The second half of the twentieth century was an age of democracy. The women’s movement, anti-colonial struggles, and challenges to what W. E. B. Du Bois called the “color line” won political inclusion for many people throughout the world. And starting in the mid-1970s, electoral democracies replaced authoritarian regimes in southern Europe, Latin America, and parts of Africa and Asia. This process was extended when the former Soviet Union broke up, and communist regimes collapsed there and in Eastern Europe. According to Freedom House, a nonprofit institution that issues an annual assessment of political and civil rights worldwide, there were only twenty-two democracies with 31 percent of the world population in 1950, out of a total of eighty sovereign states. Today, there are 120 electoral democracies representing 58 percent of the world population, out of 192 sovereign states. The percentage of the world’s population living under some form of democracy nearly doubled in the last fifty years. This was a historic shift of epic proportions.
Western triumphalism about the “end of history,” however, was never justified. Nondemocratic regimes still exist. Morocco, Saudi Arabia, the Gulf States, and Swaziland are traditional monarchies. China, Cuba, North Korea, and Vietnam are nominally communist, one-party regimes whose leaders deeply distrust multiparty democracy. And military regimes of the kind so common in developing countries in the 1960s and 1970s survive. Burma (Myanmar), which the democratic activist Aung San Suu Kyi calls a “Fascist Disneyland,” is one of them, as are Pakistan and, until 1999, Nigeria. Although they often declare their intent to supervise a democratic “transition,” such regimes do not respect the democratic principles of universal suffrage and elected government.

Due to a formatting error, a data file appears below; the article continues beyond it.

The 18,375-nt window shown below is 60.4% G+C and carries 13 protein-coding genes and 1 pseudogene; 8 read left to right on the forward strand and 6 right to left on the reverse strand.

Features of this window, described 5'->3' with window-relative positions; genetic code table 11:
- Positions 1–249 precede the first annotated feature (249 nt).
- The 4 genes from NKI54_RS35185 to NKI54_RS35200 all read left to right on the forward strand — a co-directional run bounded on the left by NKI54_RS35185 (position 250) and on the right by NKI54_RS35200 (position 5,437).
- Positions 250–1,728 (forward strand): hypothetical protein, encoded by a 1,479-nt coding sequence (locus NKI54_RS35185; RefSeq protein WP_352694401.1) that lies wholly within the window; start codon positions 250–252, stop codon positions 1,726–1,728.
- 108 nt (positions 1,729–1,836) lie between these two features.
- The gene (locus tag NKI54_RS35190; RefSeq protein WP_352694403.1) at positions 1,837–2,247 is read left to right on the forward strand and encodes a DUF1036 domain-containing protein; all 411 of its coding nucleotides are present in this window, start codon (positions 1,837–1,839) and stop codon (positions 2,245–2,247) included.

In addition, some of the world’s states have imploded, rendering the form of their regime irrelevant: Sierra Leone, the Congo, Colombia, and Sri Lanka today; Afghanistan, Angola, Burundi, Haiti, Liberia, Rwanda, and Somalia a few years ago. It is likely that there will be more, and that international intervention, when it occurs, will not be entirely successful in promoting peace and rebuilding the state.
Furthermore, many new democracies are illiberal, unable or unwilling to guarantee their citizens important political and civil rights, even if regular elections are held. Leaders with a dictatorial bent manipulate political systems to prevent genuine competition or to steal elections. Observers speak of these polities as “democracies without citizenship” or “delegative democracies”—political systems in which plebiscitary elections create mandates for powerful chief executives who rule virtually unchecked.
Finally, changes in patterns of economic and political organization have shifted authority upward to regional and global institutions (the European Union [EU], the North American Free Trade Agreement...
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